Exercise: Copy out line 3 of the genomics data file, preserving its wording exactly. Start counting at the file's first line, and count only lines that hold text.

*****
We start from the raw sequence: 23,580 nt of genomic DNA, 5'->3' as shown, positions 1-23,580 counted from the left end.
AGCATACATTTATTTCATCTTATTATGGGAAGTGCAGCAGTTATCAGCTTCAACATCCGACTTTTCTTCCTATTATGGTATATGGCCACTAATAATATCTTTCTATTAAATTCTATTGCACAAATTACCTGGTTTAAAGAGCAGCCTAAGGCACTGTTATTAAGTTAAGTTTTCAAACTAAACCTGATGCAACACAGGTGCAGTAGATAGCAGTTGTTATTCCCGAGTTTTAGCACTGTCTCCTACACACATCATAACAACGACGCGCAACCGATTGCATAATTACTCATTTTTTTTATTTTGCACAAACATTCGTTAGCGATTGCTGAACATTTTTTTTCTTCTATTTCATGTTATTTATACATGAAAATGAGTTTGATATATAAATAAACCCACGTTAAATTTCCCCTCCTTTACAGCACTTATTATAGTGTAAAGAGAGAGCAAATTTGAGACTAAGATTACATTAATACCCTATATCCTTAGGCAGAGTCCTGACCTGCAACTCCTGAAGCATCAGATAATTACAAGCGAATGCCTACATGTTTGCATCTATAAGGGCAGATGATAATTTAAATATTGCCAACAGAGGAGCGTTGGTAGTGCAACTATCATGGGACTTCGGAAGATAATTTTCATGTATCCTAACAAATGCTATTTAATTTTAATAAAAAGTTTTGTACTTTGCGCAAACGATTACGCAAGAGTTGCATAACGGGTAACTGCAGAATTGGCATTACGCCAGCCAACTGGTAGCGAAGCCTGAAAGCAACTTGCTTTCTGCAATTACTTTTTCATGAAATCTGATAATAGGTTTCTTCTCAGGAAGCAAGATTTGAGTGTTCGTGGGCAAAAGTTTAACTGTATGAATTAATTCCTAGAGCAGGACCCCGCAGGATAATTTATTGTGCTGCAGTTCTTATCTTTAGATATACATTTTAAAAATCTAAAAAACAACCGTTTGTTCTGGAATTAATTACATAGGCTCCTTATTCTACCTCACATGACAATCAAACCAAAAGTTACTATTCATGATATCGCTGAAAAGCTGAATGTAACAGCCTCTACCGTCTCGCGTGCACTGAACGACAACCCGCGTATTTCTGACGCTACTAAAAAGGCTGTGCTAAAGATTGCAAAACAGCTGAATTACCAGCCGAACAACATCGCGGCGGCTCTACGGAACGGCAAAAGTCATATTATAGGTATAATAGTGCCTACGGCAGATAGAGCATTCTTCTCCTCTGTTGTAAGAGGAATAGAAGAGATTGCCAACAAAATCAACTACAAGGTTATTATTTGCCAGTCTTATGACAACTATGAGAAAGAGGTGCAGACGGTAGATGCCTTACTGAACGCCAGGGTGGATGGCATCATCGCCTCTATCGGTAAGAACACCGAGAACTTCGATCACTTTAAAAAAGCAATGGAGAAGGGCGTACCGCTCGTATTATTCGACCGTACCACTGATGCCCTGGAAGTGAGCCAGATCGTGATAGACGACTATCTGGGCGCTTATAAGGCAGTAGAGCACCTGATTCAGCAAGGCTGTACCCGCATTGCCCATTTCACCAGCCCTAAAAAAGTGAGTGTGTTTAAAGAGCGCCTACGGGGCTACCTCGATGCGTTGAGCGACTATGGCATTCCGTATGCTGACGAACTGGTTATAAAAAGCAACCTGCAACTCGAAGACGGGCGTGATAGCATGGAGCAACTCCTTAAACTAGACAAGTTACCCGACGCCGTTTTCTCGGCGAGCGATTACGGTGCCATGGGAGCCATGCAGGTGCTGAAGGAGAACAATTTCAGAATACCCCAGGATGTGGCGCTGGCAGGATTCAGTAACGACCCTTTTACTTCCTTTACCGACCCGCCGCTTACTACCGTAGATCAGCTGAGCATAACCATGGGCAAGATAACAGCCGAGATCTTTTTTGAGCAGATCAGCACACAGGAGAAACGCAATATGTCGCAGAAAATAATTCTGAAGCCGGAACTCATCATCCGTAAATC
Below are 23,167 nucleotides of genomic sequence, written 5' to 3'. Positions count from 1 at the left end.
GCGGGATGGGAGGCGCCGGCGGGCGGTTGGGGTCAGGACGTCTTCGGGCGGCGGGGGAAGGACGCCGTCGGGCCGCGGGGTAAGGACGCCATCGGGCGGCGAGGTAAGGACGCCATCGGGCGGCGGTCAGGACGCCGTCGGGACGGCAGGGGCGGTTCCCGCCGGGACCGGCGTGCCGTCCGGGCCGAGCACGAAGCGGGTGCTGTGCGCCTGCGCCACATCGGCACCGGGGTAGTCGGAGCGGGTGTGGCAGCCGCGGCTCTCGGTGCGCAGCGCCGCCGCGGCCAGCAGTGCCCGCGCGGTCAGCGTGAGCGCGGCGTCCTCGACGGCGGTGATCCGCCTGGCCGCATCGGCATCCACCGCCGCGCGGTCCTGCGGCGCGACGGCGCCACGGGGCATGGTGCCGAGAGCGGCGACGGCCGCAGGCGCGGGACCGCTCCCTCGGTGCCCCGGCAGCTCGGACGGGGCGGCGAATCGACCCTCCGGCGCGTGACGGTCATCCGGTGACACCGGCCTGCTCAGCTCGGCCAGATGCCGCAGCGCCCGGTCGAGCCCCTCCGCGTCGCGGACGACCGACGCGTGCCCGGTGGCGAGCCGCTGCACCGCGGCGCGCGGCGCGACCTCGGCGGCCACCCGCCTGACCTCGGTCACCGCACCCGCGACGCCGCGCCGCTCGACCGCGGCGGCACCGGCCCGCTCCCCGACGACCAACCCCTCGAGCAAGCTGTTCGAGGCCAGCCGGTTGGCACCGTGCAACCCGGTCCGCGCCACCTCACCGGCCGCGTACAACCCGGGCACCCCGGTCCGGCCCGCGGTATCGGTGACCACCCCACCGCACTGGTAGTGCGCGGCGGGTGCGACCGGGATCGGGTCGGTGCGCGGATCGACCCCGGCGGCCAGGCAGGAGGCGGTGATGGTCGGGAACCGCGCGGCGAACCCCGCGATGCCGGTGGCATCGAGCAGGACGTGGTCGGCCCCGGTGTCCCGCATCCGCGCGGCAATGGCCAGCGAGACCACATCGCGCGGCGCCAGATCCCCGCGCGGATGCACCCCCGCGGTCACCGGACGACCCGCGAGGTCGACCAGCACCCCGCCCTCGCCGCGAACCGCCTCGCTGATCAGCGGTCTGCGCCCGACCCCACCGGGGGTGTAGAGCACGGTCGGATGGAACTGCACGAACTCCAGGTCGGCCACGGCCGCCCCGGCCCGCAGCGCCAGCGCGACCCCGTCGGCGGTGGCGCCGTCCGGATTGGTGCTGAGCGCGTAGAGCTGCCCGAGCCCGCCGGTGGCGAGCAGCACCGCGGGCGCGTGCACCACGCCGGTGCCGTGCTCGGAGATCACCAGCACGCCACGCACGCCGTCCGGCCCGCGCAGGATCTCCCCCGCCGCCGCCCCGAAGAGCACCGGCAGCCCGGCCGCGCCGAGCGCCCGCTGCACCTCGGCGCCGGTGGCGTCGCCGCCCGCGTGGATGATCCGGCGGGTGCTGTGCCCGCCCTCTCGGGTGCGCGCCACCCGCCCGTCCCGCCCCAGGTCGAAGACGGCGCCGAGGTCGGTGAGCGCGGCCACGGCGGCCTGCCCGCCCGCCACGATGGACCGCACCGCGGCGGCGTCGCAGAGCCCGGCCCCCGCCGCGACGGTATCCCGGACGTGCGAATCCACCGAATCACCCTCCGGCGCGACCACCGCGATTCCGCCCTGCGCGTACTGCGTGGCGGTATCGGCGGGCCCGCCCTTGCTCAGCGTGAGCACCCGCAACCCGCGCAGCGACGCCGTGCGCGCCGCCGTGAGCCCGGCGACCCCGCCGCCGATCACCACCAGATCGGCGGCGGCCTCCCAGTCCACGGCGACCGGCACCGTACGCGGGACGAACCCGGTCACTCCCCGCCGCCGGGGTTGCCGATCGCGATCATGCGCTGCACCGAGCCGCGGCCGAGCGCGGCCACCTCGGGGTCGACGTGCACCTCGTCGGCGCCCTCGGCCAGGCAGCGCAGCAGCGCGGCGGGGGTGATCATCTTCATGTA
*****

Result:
Below are 23,167 nucleotides of genomic sequence, written 5' to 3'. Positions count from 1 at the left end.